This post originally appeared on VOD Professional
For the crème de la crème of the entertainment industry, awards season this weekend came to a dazzling close with the 2014 Oscars ceremony. This year's fanfare might have brought few surprises in terms of winners (or red-carpet tumbles), but what's been really interesting about this year's array of film and TV awards is the way it has become a truly communal, global event that draws an audience far outnumbering those able to attend the glamorous ceremonies themselves.
Hot on the heels of this year's Golden Globes, it was Britain's time to shine at the prestigious annual BAFTAs (British Academy Film Awards) in February, ahead of the main calendar event: the Oscars. These awards collectively create widespread buzz each year—before nominations are even announced – and culminating in the live events. Check-out BAFTA's latest infographic on the films that created the most hype and conversation this year:
'Gravity,' which scooped a total of seven Oscars, was the clear winner in the 'buzz' wars with 59,949 mentions, but that didn’t stop '12 Years A Slave' from winning the top price by taking away 'Best Film' at this year's BAFTAs. Interestingly, the nominees who created the greatest BAFTA chatter were, in many cases, not the actual winners on the night (with Hollywood's hottest property, Jennifer Lawrence, a notable exception). Regardless, it's clear that these awards get us all talking and debating—something that's driving online engagement and boosting traffic for the live event itself.
And no longer are these awards solely the domain of traditional broadcast mediums—they've become truly online events. BAFTA, for example, has opened up its event programming to Web broadcasters and is boosting its online content with Brightcove-powered video interviews with award winners. On-demand content shows no signs of abating—but there will always be a place for live, occasions-based viewing that’s all about a community tuning in at the same time to witness a shared spectacle—whether that’s the Olympics, a talent show, or the Oscars. Thanks to multiscreen video technology, viewers can now be a part of those live spectacles without being chained to the main screen in the living room.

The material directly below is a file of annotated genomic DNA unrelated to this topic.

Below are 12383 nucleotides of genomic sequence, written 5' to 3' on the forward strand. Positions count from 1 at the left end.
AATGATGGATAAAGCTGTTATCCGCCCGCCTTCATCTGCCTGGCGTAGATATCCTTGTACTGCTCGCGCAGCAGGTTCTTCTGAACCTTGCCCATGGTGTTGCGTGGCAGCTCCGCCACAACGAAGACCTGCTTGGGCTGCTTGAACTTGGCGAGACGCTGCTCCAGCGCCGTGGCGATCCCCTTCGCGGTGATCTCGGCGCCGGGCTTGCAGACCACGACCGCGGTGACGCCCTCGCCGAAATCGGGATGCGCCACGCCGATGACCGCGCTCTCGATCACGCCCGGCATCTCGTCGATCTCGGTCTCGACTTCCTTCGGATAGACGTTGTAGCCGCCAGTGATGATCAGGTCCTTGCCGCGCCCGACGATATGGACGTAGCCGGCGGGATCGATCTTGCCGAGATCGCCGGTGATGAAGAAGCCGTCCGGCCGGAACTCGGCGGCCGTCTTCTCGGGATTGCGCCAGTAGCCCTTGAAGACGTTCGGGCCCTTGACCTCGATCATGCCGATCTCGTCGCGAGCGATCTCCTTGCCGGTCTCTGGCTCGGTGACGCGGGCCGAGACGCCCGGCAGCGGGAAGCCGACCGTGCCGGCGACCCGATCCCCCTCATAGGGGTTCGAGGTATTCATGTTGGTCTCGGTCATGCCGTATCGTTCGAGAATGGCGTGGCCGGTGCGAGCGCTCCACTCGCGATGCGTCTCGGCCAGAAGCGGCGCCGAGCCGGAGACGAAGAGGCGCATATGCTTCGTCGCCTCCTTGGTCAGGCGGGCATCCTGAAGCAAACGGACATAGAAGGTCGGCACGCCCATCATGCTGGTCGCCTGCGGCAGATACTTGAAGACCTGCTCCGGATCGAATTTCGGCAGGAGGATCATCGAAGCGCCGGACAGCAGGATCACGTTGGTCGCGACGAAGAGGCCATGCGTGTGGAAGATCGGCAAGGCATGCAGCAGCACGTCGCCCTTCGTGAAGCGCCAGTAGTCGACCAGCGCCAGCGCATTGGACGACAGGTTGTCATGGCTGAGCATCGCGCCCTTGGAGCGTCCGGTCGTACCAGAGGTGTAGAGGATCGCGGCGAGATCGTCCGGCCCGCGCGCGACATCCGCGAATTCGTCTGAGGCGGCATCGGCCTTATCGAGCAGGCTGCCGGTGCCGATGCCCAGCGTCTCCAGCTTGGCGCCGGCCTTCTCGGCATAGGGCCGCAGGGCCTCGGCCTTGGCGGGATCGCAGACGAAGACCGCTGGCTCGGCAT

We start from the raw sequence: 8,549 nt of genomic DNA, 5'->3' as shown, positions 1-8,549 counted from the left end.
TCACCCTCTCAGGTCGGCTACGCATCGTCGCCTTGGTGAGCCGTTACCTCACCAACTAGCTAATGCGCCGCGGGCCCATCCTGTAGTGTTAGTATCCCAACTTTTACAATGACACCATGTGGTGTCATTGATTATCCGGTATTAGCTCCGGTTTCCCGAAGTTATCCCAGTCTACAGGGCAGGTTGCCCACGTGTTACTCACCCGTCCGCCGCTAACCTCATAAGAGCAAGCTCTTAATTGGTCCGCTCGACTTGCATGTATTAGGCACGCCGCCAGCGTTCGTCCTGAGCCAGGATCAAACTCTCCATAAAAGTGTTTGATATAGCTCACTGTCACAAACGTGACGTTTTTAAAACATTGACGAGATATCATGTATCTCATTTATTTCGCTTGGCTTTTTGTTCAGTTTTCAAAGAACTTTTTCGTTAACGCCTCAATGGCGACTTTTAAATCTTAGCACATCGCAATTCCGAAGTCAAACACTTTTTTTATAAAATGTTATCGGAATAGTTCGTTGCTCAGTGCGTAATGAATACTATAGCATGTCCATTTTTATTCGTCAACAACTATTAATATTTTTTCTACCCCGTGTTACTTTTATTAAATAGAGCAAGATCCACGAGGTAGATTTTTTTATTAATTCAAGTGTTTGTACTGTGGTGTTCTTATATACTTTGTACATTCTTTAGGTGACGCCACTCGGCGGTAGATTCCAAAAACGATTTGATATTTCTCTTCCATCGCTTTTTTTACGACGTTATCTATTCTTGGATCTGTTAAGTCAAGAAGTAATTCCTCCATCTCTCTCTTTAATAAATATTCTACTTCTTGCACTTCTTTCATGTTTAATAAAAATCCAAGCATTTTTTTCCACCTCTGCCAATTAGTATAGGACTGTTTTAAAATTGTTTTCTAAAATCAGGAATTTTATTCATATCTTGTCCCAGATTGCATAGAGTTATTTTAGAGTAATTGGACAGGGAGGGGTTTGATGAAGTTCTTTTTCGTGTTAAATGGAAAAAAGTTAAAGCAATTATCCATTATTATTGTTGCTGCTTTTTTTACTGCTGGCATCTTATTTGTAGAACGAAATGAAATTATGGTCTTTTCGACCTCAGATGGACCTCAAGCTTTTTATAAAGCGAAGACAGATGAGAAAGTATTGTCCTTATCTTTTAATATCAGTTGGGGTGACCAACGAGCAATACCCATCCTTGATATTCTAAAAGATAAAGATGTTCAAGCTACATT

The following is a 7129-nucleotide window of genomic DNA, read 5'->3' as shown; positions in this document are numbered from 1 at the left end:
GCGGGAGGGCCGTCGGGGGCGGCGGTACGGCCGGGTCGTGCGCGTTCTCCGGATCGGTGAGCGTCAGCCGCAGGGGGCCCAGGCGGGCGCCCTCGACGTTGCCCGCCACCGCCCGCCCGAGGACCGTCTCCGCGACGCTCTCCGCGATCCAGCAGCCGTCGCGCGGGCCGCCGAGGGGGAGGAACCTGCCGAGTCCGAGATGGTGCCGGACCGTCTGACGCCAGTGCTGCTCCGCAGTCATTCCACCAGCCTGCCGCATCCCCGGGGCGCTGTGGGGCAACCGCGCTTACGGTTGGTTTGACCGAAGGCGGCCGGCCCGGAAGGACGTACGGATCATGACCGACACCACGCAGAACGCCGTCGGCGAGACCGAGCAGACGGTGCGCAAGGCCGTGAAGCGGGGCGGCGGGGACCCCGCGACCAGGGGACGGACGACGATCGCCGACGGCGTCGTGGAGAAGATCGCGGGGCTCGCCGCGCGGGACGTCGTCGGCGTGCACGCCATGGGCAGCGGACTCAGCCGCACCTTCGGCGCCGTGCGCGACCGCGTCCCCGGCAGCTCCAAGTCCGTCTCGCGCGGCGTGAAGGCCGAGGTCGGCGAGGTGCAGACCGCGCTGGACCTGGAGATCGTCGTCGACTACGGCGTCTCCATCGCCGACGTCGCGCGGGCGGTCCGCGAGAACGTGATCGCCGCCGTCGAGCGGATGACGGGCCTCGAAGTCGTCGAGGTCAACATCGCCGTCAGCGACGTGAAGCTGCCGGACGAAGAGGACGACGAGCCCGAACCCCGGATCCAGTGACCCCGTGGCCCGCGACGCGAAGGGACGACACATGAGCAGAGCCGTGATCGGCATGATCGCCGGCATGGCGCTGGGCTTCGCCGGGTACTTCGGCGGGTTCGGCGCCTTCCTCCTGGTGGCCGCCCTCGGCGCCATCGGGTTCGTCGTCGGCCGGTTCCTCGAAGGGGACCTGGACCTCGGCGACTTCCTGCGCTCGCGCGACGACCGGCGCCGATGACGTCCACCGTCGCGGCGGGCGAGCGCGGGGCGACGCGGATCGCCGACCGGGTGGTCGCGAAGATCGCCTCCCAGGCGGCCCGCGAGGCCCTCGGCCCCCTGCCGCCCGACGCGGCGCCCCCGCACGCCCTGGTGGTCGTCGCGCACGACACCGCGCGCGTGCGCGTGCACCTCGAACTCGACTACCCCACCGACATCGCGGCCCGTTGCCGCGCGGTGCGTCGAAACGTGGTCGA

And that's important for live TV that naturally lends itself to communication, discussion and sharing. One of the most recent phenomena in content consumption has been the way we’re using multiple devices together to compliment experiences. Live, one-off events in particular are proving their suitability for this type of augmented viewing. Indeed, sports and special programming accounted for almost 60 percent of second-screen viewing in the first quarter of 2013, with the Grammy Awards generating 15 million second-screen interactions alone.
Live video events continue to represent a fast-growing opportunity to organisations of all kinds. What's more, the onset of sophisticated tools for live video encoding in the cloud is removing the legacy cost and complexity of in-house multi-screen live streaming, enabling media organisations to support the peaks in demand brought about by live events.
So what's next for live? The cloud is enabling media organisations to augment online live experiences, making them truly personable and addressable. While two individuals live streaming the Oscars online will view the same programming, it's now possible to dynamically insert personalised advertising that's targeted to the individual. It's an approach that capitalises on the social nature of live video events, whilst delivering an overarching experience that treats the viewer as a unique individual—generating value for consumer, advertiser and publisher alike.
- Learn more about how Brightcove is helping organisations of all kinds to reliably encode live and on-demand video without having to pay for, manage and scale expensive hardware
- Check out how Sound Tribe Live bypassed the traditional challenges associated with live video transcoding using Brightcove Zencoder
- Find out more about Brightcove Once—our cloud-based ad insertion and video stitching